Hiring people for personality is more relevant than hiring for experience. If the person has the right attitude, there are ways to get them up to speed on the technical requirements of the job. If the person does not have the right attitude, no amount of training, coaching, or mentoring is going to make the person fit in and work out. There are many personality tests that are useful when hiring new team members. There are also questions and techniques that can be used to try to discover the attitude/personality of a person interviewing for the job at hand. Some people are very well skilled at interviewing. They can make themselves look very good in the initial interviewing process - beware!

Ask the Interviewee Situational Questions

Ask the interviewee situational questions, where he/she has to describe circumstances that they dealt with to resolve a situation. This will give some insight into how they might react in stressful situations or situations that the job might require. Here are a few examples:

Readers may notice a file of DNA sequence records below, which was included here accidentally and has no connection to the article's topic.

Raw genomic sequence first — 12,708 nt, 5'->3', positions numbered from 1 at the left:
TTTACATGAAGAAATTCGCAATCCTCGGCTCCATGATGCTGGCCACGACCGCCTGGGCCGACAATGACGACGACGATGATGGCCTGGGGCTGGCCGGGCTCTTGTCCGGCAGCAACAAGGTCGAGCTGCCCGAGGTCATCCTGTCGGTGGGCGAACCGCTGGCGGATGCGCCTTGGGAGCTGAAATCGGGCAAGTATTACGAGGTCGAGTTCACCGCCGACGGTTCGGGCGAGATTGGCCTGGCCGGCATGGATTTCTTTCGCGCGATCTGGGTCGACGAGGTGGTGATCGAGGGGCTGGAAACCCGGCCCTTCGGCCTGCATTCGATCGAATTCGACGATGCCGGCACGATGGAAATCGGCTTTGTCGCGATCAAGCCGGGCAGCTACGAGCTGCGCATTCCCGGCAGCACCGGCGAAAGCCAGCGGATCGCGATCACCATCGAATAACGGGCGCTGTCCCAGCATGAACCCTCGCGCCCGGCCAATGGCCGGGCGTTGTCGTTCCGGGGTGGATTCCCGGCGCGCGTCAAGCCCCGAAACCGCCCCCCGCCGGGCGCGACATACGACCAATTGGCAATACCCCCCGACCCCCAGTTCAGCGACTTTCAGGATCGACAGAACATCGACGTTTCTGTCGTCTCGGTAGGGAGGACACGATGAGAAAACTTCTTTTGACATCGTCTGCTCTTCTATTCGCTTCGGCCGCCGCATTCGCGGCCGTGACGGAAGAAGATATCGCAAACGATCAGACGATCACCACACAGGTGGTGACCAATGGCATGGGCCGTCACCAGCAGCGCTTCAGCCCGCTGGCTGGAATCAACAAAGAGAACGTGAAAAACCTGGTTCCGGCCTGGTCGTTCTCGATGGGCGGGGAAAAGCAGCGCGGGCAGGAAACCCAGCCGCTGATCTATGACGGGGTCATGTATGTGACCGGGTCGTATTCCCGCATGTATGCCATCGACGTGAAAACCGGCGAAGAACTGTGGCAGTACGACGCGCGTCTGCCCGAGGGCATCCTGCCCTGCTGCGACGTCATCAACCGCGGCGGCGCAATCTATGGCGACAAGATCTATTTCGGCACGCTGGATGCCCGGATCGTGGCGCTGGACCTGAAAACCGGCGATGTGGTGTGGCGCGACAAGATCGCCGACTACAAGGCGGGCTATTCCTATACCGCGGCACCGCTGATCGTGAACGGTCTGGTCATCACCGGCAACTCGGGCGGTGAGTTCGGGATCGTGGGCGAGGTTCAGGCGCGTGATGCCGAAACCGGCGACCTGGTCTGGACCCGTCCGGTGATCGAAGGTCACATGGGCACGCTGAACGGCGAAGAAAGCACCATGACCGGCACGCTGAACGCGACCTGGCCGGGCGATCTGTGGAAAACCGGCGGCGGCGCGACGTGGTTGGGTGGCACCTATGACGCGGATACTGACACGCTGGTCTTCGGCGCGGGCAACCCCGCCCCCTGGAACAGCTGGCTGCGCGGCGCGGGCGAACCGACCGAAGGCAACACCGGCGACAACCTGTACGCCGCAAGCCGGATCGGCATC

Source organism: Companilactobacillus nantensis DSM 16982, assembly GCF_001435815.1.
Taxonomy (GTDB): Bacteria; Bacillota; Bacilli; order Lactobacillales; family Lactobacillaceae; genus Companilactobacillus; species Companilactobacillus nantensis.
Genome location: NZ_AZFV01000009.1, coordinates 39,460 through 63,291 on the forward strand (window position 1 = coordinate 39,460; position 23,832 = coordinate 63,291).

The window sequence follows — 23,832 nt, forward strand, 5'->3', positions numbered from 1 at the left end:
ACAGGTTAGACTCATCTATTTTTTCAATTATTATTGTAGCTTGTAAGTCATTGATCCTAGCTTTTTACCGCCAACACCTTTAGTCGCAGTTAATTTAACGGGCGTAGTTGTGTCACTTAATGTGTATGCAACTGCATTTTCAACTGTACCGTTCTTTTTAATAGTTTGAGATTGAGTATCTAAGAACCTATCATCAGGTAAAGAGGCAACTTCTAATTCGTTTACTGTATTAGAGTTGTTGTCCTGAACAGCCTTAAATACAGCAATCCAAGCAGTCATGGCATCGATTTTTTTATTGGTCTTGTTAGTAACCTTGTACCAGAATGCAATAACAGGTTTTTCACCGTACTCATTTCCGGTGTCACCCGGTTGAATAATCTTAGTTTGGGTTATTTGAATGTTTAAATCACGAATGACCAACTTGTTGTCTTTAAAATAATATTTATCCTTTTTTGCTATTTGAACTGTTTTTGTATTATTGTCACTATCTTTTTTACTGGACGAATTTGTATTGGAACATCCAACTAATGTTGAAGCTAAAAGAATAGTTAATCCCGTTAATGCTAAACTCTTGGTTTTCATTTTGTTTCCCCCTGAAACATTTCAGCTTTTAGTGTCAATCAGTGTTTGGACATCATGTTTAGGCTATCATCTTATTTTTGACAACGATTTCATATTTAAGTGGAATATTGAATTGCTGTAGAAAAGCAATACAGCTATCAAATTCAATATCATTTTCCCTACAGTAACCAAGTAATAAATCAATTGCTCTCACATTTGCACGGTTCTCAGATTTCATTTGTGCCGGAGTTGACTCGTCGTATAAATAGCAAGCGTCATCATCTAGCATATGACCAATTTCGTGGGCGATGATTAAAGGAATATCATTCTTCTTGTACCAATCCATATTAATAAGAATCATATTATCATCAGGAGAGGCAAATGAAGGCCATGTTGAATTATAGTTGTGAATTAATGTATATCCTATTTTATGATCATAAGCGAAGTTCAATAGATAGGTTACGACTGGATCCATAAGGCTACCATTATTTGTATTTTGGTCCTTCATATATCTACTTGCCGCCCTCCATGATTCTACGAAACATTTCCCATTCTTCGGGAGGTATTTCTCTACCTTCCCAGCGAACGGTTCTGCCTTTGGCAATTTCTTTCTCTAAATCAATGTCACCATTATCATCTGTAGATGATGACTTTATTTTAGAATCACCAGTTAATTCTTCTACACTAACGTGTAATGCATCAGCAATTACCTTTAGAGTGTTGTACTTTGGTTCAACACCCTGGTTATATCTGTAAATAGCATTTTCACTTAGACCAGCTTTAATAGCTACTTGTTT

1. “Give me an example of when you took action when those around you were waiting for someone to tell them what to do.”

2. “Describe a situation when you intervened to help recover a customer service issue.”

3. “Tell me about a time when a customer was not happy with something you did and you turned the situation around.”

These types of behavioral questions will tell you more about the person and how they would handle a situation.

Try a Simulation or Role-play

One tool that we recommend using when trying to ascertain the type of person who is applying to serve in your company is simulation, or role-play. Simulators have long been used in aviation to train professionals on technical skills. Simulation is also a useful tool for working through people or company culture issues. Give a potential new hire a couple scenarios that have been past difficult situations in your work environment. Ask how they would deal with them. Here are a couple examples: